Designation: E 399 – 90 (Reapproved 1997)
Standard Test Method for
Plane-Strain Fracture Toughness of Metallic Materials1
This standard is issued under the ﬁxed designation E 399; the number immediately following the designation indicates the year of original adoption or, in the case of revision, the year of last revision. A number in parentheses indicates the year of last reapproval. Asuperscript epsilon (e) indicates an editorial change since the last revision or reapproval. This standard has been approved for use by agencies of the Department of Defense.
1. Scope 1.1 This test method covers the determination of the planestrain fracture toughness (KIc) of metallic materials by tests using a variety of fatigue-cracked specimens having a thickness of 0.063 in. (1.6 mm) orgreater.2 The details of the various specimen and test conﬁgurations are shown in Annex A1-Annex A7 and Annex A9.
NOTE 1—Plane-strain fracture toughness tests of thinner materials that are sufficiently brittle (see 7.1) can be made with other types of specimens (1).3 There is no standard test method for testing such thin materials.
General information and requirements common to all specimen typesare listed as follows:
Sections Referenced Documents Terminology Stress-Intensity Factor Plane-Strain Fracture Toughness Summary of Test Method Signiﬁcance and Use Precautions Practical Applications Apparatus Loading Fixtures Displacement Gage Design Displacement Measurements Specimen Size, Conﬁgurations, and Preparation Specimen Size Estimates Standard and Alternative Specimen Conﬁgurations Formsof Fatigue Crack Starter Notch Fatigue Cracking Crack Extension Beyond Starter Measurements before Testing Thickness Width Starter Notch Root Radius Specimen Testing Loading Rate Test Record Measurements after Testing Crack Length Crack Plane Angle Calculation and Interpretation of Results Analysis of Test Record Validity Requirements on Pmax/PQ Validity Requirements on Specimen Size Crack PlaneOrientation Designations Fracture Appearance Descriptions Reporting Precision and Bias Special Requirements for Rapid Load KIc(t) Tests 2 3 3.1.1 3.1.2 4 5 5.1.1-5.1.3 5.2 6 6.2 Annex A1 6.3 7 7.1 7.2 7.3.1 Annex A2 22.214.171.124 8.2.1 8.2.3 7.3.1 8.3 8.4 8.2.2 8.2.4 9 9.1 9.1.2 9.1.3 9.2 9.3 10 11 Annex A7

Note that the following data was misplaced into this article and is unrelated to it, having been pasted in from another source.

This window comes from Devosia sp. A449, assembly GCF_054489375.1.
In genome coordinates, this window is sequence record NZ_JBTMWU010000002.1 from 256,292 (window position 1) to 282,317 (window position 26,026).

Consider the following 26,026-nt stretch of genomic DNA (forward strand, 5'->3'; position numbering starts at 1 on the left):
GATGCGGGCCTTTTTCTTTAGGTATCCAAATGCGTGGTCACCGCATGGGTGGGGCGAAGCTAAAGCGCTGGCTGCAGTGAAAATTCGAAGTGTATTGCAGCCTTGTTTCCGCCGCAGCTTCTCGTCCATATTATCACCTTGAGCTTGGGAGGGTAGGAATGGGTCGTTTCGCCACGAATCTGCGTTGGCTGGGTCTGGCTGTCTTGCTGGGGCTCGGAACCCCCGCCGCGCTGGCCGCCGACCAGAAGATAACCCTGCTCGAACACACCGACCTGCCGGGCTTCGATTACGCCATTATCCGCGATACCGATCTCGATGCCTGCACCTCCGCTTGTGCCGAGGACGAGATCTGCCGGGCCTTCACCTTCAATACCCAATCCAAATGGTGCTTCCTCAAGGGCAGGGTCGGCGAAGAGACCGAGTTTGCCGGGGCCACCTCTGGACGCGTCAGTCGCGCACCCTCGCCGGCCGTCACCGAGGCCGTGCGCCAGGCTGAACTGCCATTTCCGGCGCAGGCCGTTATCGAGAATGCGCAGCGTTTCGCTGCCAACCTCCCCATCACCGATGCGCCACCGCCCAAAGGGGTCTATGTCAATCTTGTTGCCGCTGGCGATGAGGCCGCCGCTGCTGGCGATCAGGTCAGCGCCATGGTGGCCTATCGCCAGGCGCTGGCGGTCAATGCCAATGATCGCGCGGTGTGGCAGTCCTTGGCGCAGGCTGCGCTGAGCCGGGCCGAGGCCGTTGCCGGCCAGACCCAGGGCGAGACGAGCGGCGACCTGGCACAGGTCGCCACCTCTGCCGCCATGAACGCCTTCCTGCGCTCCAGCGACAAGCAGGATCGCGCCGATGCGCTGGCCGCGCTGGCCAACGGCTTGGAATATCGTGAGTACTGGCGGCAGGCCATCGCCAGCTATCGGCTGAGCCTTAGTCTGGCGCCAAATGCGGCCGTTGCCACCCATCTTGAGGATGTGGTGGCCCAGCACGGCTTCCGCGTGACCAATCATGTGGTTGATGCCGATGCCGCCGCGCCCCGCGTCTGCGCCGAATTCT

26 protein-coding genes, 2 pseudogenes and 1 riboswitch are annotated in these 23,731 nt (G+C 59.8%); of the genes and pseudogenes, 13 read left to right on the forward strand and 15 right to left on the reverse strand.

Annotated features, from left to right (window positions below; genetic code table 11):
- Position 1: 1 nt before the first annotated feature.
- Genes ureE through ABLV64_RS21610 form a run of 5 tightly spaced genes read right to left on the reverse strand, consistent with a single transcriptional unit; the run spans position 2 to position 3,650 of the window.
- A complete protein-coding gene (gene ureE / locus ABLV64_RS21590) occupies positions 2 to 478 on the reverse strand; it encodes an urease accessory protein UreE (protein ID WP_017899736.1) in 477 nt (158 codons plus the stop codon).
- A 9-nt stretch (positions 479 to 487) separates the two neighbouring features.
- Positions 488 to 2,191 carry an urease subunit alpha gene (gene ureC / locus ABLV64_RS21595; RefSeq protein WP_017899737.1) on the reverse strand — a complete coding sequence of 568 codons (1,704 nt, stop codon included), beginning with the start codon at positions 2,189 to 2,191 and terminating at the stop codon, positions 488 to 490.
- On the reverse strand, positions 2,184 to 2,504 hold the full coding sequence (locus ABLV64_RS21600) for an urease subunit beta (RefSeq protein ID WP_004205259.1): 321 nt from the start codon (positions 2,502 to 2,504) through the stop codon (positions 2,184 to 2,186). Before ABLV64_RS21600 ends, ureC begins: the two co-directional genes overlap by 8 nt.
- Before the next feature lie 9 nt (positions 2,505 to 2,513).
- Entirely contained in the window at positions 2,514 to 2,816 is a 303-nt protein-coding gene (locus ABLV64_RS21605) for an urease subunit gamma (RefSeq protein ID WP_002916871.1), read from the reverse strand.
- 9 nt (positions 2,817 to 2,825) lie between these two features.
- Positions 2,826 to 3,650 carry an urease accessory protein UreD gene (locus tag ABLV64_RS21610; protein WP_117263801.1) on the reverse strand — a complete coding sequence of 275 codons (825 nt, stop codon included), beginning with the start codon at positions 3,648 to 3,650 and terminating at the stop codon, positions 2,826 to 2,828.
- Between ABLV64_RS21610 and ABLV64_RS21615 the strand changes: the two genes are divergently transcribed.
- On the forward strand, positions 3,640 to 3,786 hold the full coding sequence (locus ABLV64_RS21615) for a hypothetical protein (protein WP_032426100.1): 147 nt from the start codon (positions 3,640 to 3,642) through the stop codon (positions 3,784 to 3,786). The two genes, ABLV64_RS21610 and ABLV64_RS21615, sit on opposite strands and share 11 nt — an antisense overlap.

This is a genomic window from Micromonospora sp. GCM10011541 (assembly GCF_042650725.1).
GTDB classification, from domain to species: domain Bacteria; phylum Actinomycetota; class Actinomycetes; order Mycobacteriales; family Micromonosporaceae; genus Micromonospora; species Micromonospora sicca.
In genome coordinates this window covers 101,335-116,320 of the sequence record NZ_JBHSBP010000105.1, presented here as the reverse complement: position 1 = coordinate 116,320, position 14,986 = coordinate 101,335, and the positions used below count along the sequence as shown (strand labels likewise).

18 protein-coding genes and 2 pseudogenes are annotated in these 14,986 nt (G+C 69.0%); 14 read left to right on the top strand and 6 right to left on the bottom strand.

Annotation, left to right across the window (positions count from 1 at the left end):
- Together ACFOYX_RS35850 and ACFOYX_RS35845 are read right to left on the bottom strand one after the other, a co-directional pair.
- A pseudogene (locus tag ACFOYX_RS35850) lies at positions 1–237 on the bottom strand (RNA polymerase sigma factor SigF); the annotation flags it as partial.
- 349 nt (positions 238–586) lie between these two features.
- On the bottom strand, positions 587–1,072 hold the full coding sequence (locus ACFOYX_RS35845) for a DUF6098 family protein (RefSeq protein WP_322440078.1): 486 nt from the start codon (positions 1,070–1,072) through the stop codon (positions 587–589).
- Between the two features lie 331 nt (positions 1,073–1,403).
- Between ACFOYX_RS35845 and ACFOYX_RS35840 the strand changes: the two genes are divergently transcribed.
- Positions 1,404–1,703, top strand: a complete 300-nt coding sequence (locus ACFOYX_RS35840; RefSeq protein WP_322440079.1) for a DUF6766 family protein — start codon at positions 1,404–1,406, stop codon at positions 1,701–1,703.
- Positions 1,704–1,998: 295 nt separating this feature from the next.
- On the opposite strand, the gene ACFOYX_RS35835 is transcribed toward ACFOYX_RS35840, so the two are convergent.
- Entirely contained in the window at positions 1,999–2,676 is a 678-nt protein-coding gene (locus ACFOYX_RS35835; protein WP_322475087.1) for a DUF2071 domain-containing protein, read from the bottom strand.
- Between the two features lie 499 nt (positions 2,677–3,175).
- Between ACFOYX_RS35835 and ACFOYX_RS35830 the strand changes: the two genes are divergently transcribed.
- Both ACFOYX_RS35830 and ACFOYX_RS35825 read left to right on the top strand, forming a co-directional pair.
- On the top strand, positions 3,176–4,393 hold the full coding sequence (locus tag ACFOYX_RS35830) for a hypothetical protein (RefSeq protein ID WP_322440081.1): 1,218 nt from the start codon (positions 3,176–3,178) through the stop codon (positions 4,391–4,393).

1.2 This test method also covers the determination of the specimen strength ratio Rsx where xrefers to the speciﬁc specimen conﬁguration being tested. This strength ratio is a function of the maximum load the specimen can sustain, its initial dimensions and the yield strength of the material. 1.3 Measured values of plane-strain fracture toughness stated in inch-pound units are to be regarded as standard. 1.4 This test method is divided into two main parts. The ﬁrst part gives generalinformation concerning the recommendations and requirements for KIc testing. The second part is composed of annexes that give the displacement gage design, fatigue cracking procedures, and special requirements for the various specimen conﬁgurations covered by this method. In addition, an annex is provided for the speciﬁc procedures to be followed in rapid-load plane-strain fracture toughness tests.
1This test method is under the jurisdiction of ASTM Committee E-8 on Fatigue and Fracture and is the direct responsibility of Subcommittee E08.07 on Linear–Elastic Fracture. Current edition approved Nov. 30, 1990. Published April 1991. Originally published as E 399 – 70 T. Last previous edition E 399 – 83. 2 For additional information relating to the fracture toughness testing of alumiinum alloys,see Method B 645. 3 The boldface numbers in parentheses refer to the list of references at the end of this test method.
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E 399 – 90 (1997)
1.5 Special requirements for the various specimen conﬁgurations appear in the following order:
Bend Specimen SE(B) Compact...
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